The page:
A: It saves time.


I look forward to your comments on bagpipes!


"Bagpipes (noun). I understand the inventor of the bagpipes was inspired when he saw a man carrying an indignant, asthmatic pig under his arm. Unfortunately, the man-made object never equalled the purity of sound achieved by the pig." - Alfred Hitchcock

=^..^= =^..^=

Thought: How do you know when it's time to tune your bagpipes?

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26 Comments on “Bagpipes”

  1. #1 Dave
    on Jun 22nd, 2009 at 6:52 pm

    I’m not a bagpiper, but these are cold. Just downright cold.

    I apologize in advance if you see some semblance of these jokes at The History Bluff in the future.

    .-= Dave’s most recent blog post … Paul Newman Reportedly Looking Good in His The History Bluff T-Shirt =-.

  2. #2 Carrie
    on Jun 22nd, 2009 at 7:09 pm

    Hey!!! I like bagpipes! It’s my dad’s fault, I think. My sister-in-law is of Scottish descent, and she and my brother had a piper at their wedding. You can hardly help liking the bagpipes at the end of Amazing Grace (William Wilberforce).

    .-= Carrie’s most recent blog post … Death is not Dying =-.

  3. #3 Rob
    on Jun 22nd, 2009 at 8:28 pm

    @Dave – Did you mean cold or cool?

    @Carrie – You’re right — I can hardly help liking the bagpipes at the end of Amazing Grace! In fact, I’m not sure anything can help me liking them at the end of Amazing Grace. 😮

  4. #4 Dahv
    on Jun 22nd, 2009 at 8:30 pm

    While bagpipes are not my favorite, I do appreciate a little of their music every now and then. After reading all of those jokes, I kinda feel sorry for all the poor, smashed-up bagpipers who bear the brunt of many a bagpipe joke. 🙂 At least no one has hit me with any pianist jokes. (I know I’m leaving myself open, but what else do I say after that? 🙂

    .-= Dahv’s most recent blog post … Surgery and aftermath =-.

  5. #5 Rob
    on Jun 22nd, 2009 at 8:36 pm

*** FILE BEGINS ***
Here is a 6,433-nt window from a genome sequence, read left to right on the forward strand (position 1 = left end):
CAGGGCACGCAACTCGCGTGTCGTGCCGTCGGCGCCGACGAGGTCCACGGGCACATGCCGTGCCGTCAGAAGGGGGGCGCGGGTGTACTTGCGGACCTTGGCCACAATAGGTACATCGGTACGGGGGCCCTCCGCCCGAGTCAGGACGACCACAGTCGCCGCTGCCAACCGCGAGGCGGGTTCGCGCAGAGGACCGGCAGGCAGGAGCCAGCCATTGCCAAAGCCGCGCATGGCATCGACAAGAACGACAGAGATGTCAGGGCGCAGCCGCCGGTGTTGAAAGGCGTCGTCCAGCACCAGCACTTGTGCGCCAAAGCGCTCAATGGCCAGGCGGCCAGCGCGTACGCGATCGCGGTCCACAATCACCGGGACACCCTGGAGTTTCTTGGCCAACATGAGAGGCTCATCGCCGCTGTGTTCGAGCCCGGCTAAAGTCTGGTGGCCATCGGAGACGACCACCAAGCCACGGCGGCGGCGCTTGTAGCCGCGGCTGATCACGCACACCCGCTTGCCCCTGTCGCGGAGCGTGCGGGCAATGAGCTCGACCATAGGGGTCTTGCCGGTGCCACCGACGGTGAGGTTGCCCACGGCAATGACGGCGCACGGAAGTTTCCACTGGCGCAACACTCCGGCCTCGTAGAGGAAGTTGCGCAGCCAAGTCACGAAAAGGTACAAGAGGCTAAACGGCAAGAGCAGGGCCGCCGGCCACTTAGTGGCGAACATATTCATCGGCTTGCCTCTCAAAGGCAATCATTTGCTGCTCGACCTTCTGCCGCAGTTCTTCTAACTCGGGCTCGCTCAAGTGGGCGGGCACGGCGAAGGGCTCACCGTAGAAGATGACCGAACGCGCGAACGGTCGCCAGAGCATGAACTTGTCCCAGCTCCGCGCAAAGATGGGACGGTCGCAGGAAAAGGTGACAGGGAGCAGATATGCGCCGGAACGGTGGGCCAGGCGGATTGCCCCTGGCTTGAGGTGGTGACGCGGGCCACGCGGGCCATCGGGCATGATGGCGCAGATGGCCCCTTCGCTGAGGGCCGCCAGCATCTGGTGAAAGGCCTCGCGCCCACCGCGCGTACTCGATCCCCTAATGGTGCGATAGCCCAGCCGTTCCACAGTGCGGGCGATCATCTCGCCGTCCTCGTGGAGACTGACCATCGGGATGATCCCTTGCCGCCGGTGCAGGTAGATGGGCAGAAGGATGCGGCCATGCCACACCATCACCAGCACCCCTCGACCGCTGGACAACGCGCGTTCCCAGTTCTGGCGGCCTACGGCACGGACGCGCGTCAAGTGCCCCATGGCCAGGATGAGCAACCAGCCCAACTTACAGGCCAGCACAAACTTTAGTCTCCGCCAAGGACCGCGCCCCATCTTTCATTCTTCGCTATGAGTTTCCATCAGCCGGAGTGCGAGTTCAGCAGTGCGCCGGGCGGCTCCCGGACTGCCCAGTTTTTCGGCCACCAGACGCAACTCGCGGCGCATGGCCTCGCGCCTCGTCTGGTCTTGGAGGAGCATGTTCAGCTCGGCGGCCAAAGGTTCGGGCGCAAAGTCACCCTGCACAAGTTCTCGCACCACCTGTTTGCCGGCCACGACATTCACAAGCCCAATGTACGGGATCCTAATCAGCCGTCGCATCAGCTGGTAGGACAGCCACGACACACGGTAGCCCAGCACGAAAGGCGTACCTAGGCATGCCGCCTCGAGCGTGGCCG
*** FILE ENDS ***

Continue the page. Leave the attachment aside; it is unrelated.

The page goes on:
@Dahv – All joking aside, I also actually appreciate a little of their music every now and then. It’s kind of like salt or pepper, a little is good, but a lot isn’t. I’ve not yet heard your piano music….

  6. #6 Tim
    on Jun 22nd, 2009 at 10:52 pm

    I recall many years ago a wise and witty professor of mine, Mr. Mulfinger, saying to his students “There are two kinds of men in the world, there are gentlemen and there are those who play the bagpipes!”

  7. #7 Dan
    on Jun 23rd, 2009 at 9:22 am

    @Dahv and Rob — You said you actually appreciate a little of their music. You must be confusing them with another instrument that actually makes music. Bagpipes are like vacuum cleaners. After a while, you either get used to the noise or it drives you crazy.

  8. #8 Kathleen
    on Jun 23rd, 2009 at 9:49 am

    W. S. Gilbert (who wrote the libretto for the Gilbert and Sullivan operas) wrote one of his “Bab Ballads” about a bagpiper. http://math.boisestate.edu/gas/bab_ballads/html/ellen.html
    Word of warning, read that somewhere you can laugh without getting in trouble!

    In Edinburgh along the Royal Mile from Edinburgh Castle to Holyrood Palace, they’ve fairly recently banned the bagpipers from playing at full volume after complaints from the residents. I’m sure there’s a clever comment that could be made about that if someone wants to come up with one.

  9. #9 Vikki
    on Jun 23rd, 2009 at 10:09 am